That’s sort of like asking, “Do you still beat your wife?” This is one of those questions that drive me absolutely crazy. First of all, it depends on what you call a “nice home”. Then you have to look at what time you spend writing. For those writers who get up an hour before their kids so they can write early in the morning before getting the kids off to school and going to work at the office, etc., you are asking if they are willing to take on a second, or even third, job. If you write full-time, then you have to take into account how much you make from your writing and how much you could make if you worked outside of the home. Finally, you have to ask yourself if you are satisfied in the home you’re now in. For me, I am. So yeah, I’m more than willing to give up the “nice home” because I’m in a home right now that I like in a neighborhood I enjoy living in.
9. Have you done all these things for at least five years?
Huh? No and no and no again.
10. Are you willing to live, knowing you will never meet your ambitions, but you hold to those ambitions nonetheless?
OMG! Do you know what my first ambition was? To be a writer. Then it was to finish something. Then it was to sell something. Then it was to sell enough of something to be able to buy something I wanted. As I progress in my career, my ambitions change. Why do they change? Because I am learning what this profession is and what I can do in it. I see the marketplace changing and am learning to adapt with it. Do I still have unfulfilled ambitions? Hell yeah. I still want to sell something to Baen Books. I want to write something with Sarah. I will achieve at least one of those ambitions, God willing and the creek don’t rise, in the next year or so. Selling to Baen, I don’t know. But I will keep trying. So my answer to that question is that I don’t know that I will never meet my ambitions for the simple reason that I’m not trying to be a best seller. It would be nice, but I know what it takes to be on the NYT best seller list and it has nothing to do with my craft. It has to do with the old machine and pre-orders. I can live without the sort of abuse that comes from that sort of publisher/author relationship. I have the satisfaction of knowing I’ve cracked the top 100 on Amazon on several occasions already, on both the paid and free e-book lists.
So you can see, according to this quiz, I’m not a professional writer. Funny thing though, as John Scalzi pointed out, the one question that isn’t asked on the quiz is if you get paid for your writing. I do. In fact, my last novel has made more in one quarter than SFWA requires as an advance to qualify a writer as a “pro”. But since it is an e-book and there was no advance, SFWA doesn’t recognize me as a “pro” any more than this quiz does.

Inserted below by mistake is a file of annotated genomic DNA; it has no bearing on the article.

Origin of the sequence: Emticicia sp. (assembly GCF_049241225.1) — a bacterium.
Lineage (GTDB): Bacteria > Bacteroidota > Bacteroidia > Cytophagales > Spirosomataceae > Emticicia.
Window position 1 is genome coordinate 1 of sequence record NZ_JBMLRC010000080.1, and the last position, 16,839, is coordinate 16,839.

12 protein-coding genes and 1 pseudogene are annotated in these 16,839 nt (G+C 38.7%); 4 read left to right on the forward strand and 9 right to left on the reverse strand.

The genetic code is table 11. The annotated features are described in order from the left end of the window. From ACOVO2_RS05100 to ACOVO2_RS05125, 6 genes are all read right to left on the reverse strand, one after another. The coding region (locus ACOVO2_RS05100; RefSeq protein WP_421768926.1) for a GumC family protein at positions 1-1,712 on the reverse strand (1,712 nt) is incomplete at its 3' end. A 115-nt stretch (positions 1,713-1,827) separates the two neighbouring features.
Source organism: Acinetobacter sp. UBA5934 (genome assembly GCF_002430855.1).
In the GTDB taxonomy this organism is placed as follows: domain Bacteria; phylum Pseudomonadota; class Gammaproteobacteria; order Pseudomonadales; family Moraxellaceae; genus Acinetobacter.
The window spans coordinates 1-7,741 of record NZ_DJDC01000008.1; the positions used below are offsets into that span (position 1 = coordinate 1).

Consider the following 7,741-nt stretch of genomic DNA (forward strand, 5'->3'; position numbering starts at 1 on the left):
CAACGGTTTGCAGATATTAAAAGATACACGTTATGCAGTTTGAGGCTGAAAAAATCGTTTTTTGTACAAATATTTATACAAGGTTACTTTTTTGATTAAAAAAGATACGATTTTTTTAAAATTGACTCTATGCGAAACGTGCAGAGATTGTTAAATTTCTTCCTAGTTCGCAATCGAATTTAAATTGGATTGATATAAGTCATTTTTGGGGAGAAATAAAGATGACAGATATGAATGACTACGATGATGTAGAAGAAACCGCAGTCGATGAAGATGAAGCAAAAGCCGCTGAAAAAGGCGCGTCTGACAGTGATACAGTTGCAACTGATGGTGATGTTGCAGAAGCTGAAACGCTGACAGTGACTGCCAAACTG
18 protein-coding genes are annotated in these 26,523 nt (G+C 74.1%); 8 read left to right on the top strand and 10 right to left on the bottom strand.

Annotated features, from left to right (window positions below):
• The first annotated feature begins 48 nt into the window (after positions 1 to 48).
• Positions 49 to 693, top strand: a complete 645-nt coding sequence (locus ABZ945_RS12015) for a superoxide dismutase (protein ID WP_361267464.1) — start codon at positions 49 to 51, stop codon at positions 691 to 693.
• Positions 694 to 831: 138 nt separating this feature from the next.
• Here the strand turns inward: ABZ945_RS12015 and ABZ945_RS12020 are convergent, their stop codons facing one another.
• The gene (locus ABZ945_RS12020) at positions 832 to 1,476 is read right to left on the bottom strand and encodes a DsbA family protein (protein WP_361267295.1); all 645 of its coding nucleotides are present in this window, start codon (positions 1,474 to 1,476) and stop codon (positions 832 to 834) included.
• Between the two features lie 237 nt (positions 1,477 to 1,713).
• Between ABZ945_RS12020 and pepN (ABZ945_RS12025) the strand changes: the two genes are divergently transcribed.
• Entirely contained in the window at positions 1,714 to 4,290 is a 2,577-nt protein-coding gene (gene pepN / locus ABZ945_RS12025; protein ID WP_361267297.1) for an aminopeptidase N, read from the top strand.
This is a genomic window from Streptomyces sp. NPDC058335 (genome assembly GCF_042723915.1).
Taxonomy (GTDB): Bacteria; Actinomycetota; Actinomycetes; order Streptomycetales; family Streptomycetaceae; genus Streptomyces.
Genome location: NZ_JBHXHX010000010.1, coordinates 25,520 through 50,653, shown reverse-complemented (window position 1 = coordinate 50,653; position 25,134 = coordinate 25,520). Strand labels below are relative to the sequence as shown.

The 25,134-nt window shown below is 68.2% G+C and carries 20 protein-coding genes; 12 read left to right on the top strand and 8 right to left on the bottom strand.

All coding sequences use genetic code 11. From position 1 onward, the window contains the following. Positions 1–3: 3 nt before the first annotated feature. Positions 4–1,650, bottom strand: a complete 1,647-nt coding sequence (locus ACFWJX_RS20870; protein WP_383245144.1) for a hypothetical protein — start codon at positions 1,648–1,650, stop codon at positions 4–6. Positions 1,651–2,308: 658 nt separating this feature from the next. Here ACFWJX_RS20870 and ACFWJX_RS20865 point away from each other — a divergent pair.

Sorry, but a pro is someone who works at her craft, improving and learning and pushing forward. This bit about having to put writing ahead of every other aspect of your life makes about as much sense as having to suffer for your art. Give me a break. Writing is a profession as well as a passion for most of us. If you treat it as such, well, you are in all likelihood a professional. Just because you have to work at another job doesn’t take away from that. Neither does having a life outside of writing.
As if that wasn’t enough to get my hackles up this morning, there’s the ongoing Apple/DOJ battle. In case you’ve been visiting Pluto or Io over the last month or so, Apple lost the price fixing suit filed against it by the Department of Justice. Since then, the DoJ has filed a motion seeking what Publishers Weekly calls a “comprehensive injunction” against Apple. Now, I’m no fan of government interference in business. Even though Apple’s track record is anything but sterling, I’d probably have been willing to side with them when it came to the DoJ’s proposal simply because the DoJ wants a much stricter oversight and punishment than it agreed to with the publishers it also charged with price fixing. The only difference was that Apple went to trial and the others opted to settle.
But where Apple lost my support was with its response to the proposal: “Apple does not believe it violated the antitrust laws, and, in any event, the conduct for which the Court found it liable has ended and cannot recur as a result of the publishers’ consent decrees,” the brief concludes. “In light of these facts, no further injunction is warranted.”